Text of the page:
I personally like the cheekbones answer. How do I “pop” those? By this stage a large cast of models had arrived and were banked up against the mirrors until eventually Hannah Murray did the decent thing and issued orders. “First cleanse and moisturise the skin (they were using Bioderma Sensibio and several different moisturisers), add eye cream (use your ring finger as it has the lightest touch). Give it a minute to settle. Apply a little foundation or tinted moisturiser to even out blotches (Hannah was using MAC Studio Fix). Alternatively if you don’t want to be messing with tubes or bottles use a face-sculpting mineral foundation and a big brush and put-it-where-it’s-needed to carve out your bone structure fast. ” Great fun.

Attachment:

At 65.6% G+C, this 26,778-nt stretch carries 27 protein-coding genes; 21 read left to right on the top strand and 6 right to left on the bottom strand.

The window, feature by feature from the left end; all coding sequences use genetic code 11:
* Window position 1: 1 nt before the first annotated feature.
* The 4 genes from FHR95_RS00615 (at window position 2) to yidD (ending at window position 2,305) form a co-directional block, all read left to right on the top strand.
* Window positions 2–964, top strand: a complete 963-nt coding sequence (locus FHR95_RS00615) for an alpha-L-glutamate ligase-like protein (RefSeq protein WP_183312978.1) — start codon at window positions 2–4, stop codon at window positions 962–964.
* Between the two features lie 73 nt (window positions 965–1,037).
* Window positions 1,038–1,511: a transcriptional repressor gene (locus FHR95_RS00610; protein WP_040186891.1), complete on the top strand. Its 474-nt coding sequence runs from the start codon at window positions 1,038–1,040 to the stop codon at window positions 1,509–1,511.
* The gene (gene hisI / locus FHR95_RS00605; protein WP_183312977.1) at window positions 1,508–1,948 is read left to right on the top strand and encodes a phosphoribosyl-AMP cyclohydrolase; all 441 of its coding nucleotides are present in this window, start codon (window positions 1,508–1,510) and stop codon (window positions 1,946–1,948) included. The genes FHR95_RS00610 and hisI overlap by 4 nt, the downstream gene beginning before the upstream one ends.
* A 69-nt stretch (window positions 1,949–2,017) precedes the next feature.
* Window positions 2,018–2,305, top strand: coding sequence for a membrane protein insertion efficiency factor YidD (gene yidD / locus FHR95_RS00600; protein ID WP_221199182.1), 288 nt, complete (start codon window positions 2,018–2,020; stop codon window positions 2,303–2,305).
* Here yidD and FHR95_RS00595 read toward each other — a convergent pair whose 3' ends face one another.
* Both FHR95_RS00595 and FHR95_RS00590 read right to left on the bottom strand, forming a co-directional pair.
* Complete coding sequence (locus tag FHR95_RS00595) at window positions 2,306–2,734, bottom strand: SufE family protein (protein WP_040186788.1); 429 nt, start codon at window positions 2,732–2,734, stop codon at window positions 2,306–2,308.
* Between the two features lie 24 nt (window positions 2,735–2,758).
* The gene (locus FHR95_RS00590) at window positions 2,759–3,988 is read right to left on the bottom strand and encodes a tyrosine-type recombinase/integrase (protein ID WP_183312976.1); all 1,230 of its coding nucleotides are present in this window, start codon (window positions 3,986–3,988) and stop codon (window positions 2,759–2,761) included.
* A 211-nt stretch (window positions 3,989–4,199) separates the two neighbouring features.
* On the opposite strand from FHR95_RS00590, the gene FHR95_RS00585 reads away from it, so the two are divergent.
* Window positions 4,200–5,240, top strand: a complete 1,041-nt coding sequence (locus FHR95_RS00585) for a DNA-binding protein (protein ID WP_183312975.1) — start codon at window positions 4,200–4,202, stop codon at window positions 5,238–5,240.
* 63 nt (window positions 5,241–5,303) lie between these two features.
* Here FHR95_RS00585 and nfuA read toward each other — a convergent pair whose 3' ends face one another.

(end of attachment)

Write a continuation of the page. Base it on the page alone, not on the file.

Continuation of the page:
Next apply your eye make-up (Orange/coral eyeshadow and Plushlash mascara on top ashes only). So to recap that’s foundation and eye make-up BEFORE your concealer. This way you avoid bits of fallen shadow or smudged mascara landing on freshly applied concealer. Next apply concealer where needed. Now for the funner part.

Besides the normal products and items I like to call things in pots and tubes, there are also the commandments of the business: I open my notebook at the start of a show, and close it again a few hours later, and in between, I write things like…. “First up, pinch the cheeks to gauge the most natural flush for your skin, trick” and “apply this coral blush look near a window or standing under a bright light. Applying blush in a dimly lit room can yield Bozo-like results” and “smile in the mirror, and dab cream blush onto the apples of the cheeks with fingers, blending up and out. Swirl a brush in more blush and orange/coral eyeshadow and blend and apply in circular motions, out to the temples.” The other thing about blush application is the brush “A midsize brush (with a diameter of an inch and a half) is best for blush application. Larger ones are difficult to control; smaller ones can create streaks.” So. to summerise: pinch cheeks, find shape, stand near a window with a brush, some blush, a mirror and SMILE!!!